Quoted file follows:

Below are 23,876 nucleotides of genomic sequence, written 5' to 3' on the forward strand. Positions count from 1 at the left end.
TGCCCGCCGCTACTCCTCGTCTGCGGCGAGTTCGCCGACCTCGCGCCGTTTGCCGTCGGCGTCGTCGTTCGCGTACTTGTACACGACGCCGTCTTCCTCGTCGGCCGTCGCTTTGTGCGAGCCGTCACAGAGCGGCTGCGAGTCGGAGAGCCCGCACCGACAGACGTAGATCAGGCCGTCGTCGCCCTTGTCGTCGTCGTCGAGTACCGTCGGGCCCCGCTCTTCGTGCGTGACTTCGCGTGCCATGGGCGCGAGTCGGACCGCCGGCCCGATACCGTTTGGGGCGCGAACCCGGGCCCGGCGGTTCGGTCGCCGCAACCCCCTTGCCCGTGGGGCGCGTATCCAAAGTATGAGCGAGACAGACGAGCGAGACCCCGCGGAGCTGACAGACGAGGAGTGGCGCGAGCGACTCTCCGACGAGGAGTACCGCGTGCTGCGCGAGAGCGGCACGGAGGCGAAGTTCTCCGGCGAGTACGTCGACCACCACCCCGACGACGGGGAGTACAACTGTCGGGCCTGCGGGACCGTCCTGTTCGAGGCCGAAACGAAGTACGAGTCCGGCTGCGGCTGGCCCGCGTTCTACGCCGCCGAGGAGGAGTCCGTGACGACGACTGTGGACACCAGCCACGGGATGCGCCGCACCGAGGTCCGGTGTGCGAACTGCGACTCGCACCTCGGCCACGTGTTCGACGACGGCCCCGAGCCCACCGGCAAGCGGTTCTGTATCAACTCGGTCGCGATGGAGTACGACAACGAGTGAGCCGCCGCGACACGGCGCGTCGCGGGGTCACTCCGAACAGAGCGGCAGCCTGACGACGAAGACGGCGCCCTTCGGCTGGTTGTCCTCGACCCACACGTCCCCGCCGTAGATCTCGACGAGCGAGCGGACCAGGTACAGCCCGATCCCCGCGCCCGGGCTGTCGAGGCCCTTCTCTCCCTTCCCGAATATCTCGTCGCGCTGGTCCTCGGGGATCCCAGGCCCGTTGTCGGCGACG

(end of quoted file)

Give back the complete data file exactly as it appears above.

Below are 23,876 nucleotides of genomic sequence, written 5' to 3' on the forward strand. Positions count from 1 at the left end.
TGCCCGCCGCTACTCCTCGTCTGCGGCGAGTTCGCCGACCTCGCGCCGTTTGCCGTCGGCGTCGTCGTTCGCGTACTTGTACACGACGCCGTCTTCCTCGTCGGCCGTCGCTTTGTGCGAGCCGTCACAGAGCGGCTGCGAGTCGGAGAGCCCGCACCGACAGACGTAGATCAGGCCGTCGTCGCCCTTGTCGTCGTCGTCGAGTACCGTCGGGCCCCGCTCTTCGTGCGTGACTTCGCGTGCCATGGGCGCGAGTCGGACCGCCGGCCCGATACCGTTTGGGGCGCGAACCCGGGCCCGGCGGTTCGGTCGCCGCAACCCCCTTGCCCGTGGGGCGCGTATCCAAAGTATGAGCGAGACAGACGAGCGAGACCCCGCGGAGCTGACAGACGAGGAGTGGCGCGAGCGACTCTCCGACGAGGAGTACCGCGTGCTGCGCGAGAGCGGCACGGAGGCGAAGTTCTCCGGCGAGTACGTCGACCACCACCCCGACGACGGGGAGTACAACTGTCGGGCCTGCGGGACCGTCCTGTTCGAGGCCGAAACGAAGTACGAGTCCGGCTGCGGCTGGCCCGCGTTCTACGCCGCCGAGGAGGAGTCCGTGACGACGACTGTGGACACCAGCCACGGGATGCGCCGCACCGAGGTCCGGTGTGCGAACTGCGACTCGCACCTCGGCCACGTGTTCGACGACGGCCCCGAGCCCACCGGCAAGCGGTTCTGTATCAACTCGGTCGCGATGGAGTACGACAACGAGTGAGCCGCCGCGACACGGCGCGTCGCGGGGTCACTCCGAACAGAGCGGCAGCCTGACGACGAAGACGGCGCCCTTCGGCTGGTTGTCCTCGACCCACACGTCCCCGCCGTAGATCTCGACGAGCGAGCGGACCAGGTACAGCCCGATCCCCGCGCCCGGGCTGTCGAGGCCCTTCTCTCCCTTCCCGAATATCTCGTCGCGCTGGTCCTCGGGGATCCCAGGCCCGTTGTCGGCGACG